To celebrate its centennial in 2017, Finland reminded its 5.5 million citizens how successful the country was in improving their standards of living and quality of life. For four consecutive years, the Nordic nation topped World Happiness Report, a survey conducted by the U.N.’s Sustainable Development Solutions Network.
In other lists and surveys, Finland ranks among the top 3, including the safest, freest, best governed, least corrupt, most prosperous, most gender equal, cleanest and greenest, most literate and numerate, and best educated. It is no wonder the country continues to attract more visitors, tourists and international students alike, every year.
For international students, the relaxed, laid-back way of life is one of the most attractive aspects of Finland. Of course, none of them overlooked the quality of education offered by the country’s universities and schools. In the QS World University ranking for 2021, nine Finnish universities figured among the Top 500.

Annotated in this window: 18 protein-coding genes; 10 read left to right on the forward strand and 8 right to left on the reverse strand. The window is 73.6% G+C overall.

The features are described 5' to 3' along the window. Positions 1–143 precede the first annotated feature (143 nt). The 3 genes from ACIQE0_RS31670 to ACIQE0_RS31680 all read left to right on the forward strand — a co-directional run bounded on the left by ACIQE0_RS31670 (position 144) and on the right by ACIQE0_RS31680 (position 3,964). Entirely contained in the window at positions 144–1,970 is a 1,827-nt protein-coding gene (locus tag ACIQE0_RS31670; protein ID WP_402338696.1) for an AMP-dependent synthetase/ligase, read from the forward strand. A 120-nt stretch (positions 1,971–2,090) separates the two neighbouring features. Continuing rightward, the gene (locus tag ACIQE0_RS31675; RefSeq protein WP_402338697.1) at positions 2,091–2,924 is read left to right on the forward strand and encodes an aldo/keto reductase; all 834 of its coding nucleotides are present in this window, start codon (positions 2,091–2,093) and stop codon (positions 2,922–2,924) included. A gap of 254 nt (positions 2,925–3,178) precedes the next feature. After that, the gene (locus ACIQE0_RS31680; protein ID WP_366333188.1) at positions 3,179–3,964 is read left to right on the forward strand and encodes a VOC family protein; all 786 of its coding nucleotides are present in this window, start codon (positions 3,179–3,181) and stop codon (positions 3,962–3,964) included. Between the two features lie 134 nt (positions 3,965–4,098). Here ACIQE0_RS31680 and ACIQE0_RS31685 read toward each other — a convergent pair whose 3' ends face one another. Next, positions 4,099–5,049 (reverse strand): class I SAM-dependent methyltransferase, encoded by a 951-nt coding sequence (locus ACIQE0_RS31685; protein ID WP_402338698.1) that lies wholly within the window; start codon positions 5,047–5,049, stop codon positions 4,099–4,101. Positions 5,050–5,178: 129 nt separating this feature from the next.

Now regarded to have the best education system in the world, Finland instituted unorthodox and progressive policies 50 years ago. Early childhood education and care (ECEC) lies at the heart of the whole education system.
Apart from knowledge and skills, ECEC incorporates health and wellbeing as components of holistic development.
Finland’s education system also did away with standardized testing, required rigorous standards for all teachers (all must have a Master’s degree), fostered cooperation instead of competition, provided professional options beyond the traditional college degree, and allowed modern study environments and non-traditional instruction.
Perhaps, the encouragement to cut loose from convention is what gave the world out-of the-box solutions: the world’s first Internet browser, the wireless heart monitor, Linux open source software and mobile texting or SMS.